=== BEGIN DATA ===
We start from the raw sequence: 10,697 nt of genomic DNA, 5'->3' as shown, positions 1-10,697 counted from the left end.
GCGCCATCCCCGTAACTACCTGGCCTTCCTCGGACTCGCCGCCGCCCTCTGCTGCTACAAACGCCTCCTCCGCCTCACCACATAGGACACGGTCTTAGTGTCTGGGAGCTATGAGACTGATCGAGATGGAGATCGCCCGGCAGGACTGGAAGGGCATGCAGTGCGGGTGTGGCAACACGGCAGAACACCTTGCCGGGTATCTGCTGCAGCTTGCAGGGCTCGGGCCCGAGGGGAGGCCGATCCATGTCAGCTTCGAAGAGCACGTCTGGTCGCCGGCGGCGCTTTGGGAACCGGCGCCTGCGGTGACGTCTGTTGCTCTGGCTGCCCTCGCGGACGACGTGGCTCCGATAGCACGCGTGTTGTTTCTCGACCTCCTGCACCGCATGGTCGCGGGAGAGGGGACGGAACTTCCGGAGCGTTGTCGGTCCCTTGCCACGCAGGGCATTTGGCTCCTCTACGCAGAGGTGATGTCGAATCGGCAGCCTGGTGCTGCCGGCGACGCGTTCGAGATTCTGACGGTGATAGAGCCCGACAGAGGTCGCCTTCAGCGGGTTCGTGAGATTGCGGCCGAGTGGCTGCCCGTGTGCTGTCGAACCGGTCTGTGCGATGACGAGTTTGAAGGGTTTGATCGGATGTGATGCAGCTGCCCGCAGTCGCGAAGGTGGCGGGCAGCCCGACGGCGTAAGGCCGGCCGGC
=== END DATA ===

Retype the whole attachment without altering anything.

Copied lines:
We start from the raw sequence: 10,697 nt of genomic DNA, 5'->3' as shown, positions 1-10,697 counted from the left end.
GCGCCATCCCCGTAACTACCTGGCCTTCCTCGGACTCGCCGCCGCCCTCTGCTGCTACAAACGCCTCCTCCGCCTCACCACATAGGACACGGTCTTAGTGTCTGGGAGCTATGAGACTGATCGAGATGGAGATCGCCCGGCAGGACTGGAAGGGCATGCAGTGCGGGTGTGGCAACACGGCAGAACACCTTGCCGGGTATCTGCTGCAGCTTGCAGGGCTCGGGCCCGAGGGGAGGCCGATCCATGTCAGCTTCGAAGAGCACGTCTGGTCGCCGGCGGCGCTTTGGGAACCGGCGCCTGCGGTGACGTCTGTTGCTCTGGCTGCCCTCGCGGACGACGTGGCTCCGATAGCACGCGTGTTGTTTCTCGACCTCCTGCACCGCATGGTCGCGGGAGAGGGGACGGAACTTCCGGAGCGTTGTCGGTCCCTTGCCACGCAGGGCATTTGGCTCCTCTACGCAGAGGTGATGTCGAATCGGCAGCCTGGTGCTGCCGGCGACGCGTTCGAGATTCTGACGGTGATAGAGCCCGACAGAGGTCGCCTTCAGCGGGTTCGTGAGATTGCGGCCGAGTGGCTGCCCGTGTGCTGTCGAACCGGTCTGTGCGATGACGAGTTTGAAGGGTTTGATCGGATGTGATGCAGCTGCCCGCAGTCGCGAAGGTGGCGGGCAGCCCGACGGCGTAAGGCCGGCCGGC